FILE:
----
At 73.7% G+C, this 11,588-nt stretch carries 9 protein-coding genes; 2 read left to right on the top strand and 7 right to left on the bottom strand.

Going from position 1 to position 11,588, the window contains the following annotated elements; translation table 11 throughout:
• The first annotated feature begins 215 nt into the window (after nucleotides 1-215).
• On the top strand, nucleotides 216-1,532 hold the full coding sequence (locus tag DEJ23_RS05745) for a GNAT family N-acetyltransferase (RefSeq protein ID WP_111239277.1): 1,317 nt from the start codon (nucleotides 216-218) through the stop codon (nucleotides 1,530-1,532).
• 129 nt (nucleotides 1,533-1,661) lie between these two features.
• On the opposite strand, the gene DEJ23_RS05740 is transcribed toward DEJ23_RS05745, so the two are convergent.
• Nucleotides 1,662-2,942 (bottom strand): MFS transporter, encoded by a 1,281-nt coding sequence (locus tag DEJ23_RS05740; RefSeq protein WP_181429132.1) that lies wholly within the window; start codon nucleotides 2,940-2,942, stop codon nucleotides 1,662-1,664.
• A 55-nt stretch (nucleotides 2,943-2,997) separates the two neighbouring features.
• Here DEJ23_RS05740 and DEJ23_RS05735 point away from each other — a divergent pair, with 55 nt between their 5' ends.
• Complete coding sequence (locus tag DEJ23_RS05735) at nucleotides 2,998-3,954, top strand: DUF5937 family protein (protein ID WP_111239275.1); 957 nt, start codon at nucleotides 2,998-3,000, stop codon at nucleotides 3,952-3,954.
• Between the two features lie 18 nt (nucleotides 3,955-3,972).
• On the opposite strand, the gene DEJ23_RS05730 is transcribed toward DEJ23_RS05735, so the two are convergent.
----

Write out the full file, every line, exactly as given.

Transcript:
At 73.7% G+C, this 11,588-nt stretch carries 9 protein-coding genes; 2 read left to right on the top strand and 7 right to left on the bottom strand.

Going from position 1 to position 11,588, the window contains the following annotated elements; translation table 11 throughout:
• The first annotated feature begins 215 nt into the window (after nucleotides 1-215).
• On the top strand, nucleotides 216-1,532 hold the full coding sequence (locus tag DEJ23_RS05745) for a GNAT family N-acetyltransferase (RefSeq protein ID WP_111239277.1): 1,317 nt from the start codon (nucleotides 216-218) through the stop codon (nucleotides 1,530-1,532).
• 129 nt (nucleotides 1,533-1,661) lie between these two features.
• On the opposite strand, the gene DEJ23_RS05740 is transcribed toward DEJ23_RS05745, so the two are convergent.
• Nucleotides 1,662-2,942 (bottom strand): MFS transporter, encoded by a 1,281-nt coding sequence (locus tag DEJ23_RS05740; RefSeq protein WP_181429132.1) that lies wholly within the window; start codon nucleotides 2,940-2,942, stop codon nucleotides 1,662-1,664.
• A 55-nt stretch (nucleotides 2,943-2,997) separates the two neighbouring features.
• Here DEJ23_RS05740 and DEJ23_RS05735 point away from each other — a divergent pair, with 55 nt between their 5' ends.
• Complete coding sequence (locus tag DEJ23_RS05735) at nucleotides 2,998-3,954, top strand: DUF5937 family protein (protein ID WP_111239275.1); 957 nt, start codon at nucleotides 2,998-3,000, stop codon at nucleotides 3,952-3,954.
• Between the two features lie 18 nt (nucleotides 3,955-3,972).
• On the opposite strand, the gene DEJ23_RS05730 is transcribed toward DEJ23_RS05735, so the two are convergent.